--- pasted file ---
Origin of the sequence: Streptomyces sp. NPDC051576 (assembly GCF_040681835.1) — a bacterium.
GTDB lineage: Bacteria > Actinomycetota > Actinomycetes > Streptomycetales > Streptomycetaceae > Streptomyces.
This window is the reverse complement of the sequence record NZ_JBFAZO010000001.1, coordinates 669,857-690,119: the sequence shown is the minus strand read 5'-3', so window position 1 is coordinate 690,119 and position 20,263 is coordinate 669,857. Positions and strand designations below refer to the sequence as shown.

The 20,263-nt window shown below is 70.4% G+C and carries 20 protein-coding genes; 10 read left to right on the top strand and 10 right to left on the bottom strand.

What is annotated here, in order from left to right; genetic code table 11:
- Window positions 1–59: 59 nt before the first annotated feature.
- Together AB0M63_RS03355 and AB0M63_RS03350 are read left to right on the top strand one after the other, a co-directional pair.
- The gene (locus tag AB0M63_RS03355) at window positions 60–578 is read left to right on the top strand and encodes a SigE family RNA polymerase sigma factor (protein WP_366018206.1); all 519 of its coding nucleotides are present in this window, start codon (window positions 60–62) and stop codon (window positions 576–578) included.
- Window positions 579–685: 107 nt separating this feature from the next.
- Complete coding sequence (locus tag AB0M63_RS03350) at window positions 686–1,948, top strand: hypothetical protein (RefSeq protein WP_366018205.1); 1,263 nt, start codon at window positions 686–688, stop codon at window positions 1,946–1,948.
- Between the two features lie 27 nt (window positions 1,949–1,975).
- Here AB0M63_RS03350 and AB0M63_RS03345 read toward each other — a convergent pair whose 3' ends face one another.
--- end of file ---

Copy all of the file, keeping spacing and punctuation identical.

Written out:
Origin of the sequence: Streptomyces sp. NPDC051576 (assembly GCF_040681835.1) — a bacterium.
GTDB lineage: Bacteria > Actinomycetota > Actinomycetes > Streptomycetales > Streptomycetaceae > Streptomyces.
This window is the reverse complement of the sequence record NZ_JBFAZO010000001.1, coordinates 669,857-690,119: the sequence shown is the minus strand read 5'-3', so window position 1 is coordinate 690,119 and position 20,263 is coordinate 669,857. Positions and strand designations below refer to the sequence as shown.

The 20,263-nt window shown below is 70.4% G+C and carries 20 protein-coding genes; 10 read left to right on the top strand and 10 right to left on the bottom strand.

What is annotated here, in order from left to right; genetic code table 11:
- Window positions 1–59: 59 nt before the first annotated feature.
- Together AB0M63_RS03355 and AB0M63_RS03350 are read left to right on the top strand one after the other, a co-directional pair.
- The gene (locus tag AB0M63_RS03355) at window positions 60–578 is read left to right on the top strand and encodes a SigE family RNA polymerase sigma factor (protein WP_366018206.1); all 519 of its coding nucleotides are present in this window, start codon (window positions 60–62) and stop codon (window positions 576–578) included.
- Window positions 579–685: 107 nt separating this feature from the next.
- Complete coding sequence (locus tag AB0M63_RS03350) at window positions 686–1,948, top strand: hypothetical protein (RefSeq protein WP_366018205.1); 1,263 nt, start codon at window positions 686–688, stop codon at window positions 1,946–1,948.
- Between the two features lie 27 nt (window positions 1,949–1,975).
- Here AB0M63_RS03350 and AB0M63_RS03345 read toward each other — a convergent pair whose 3' ends face one another.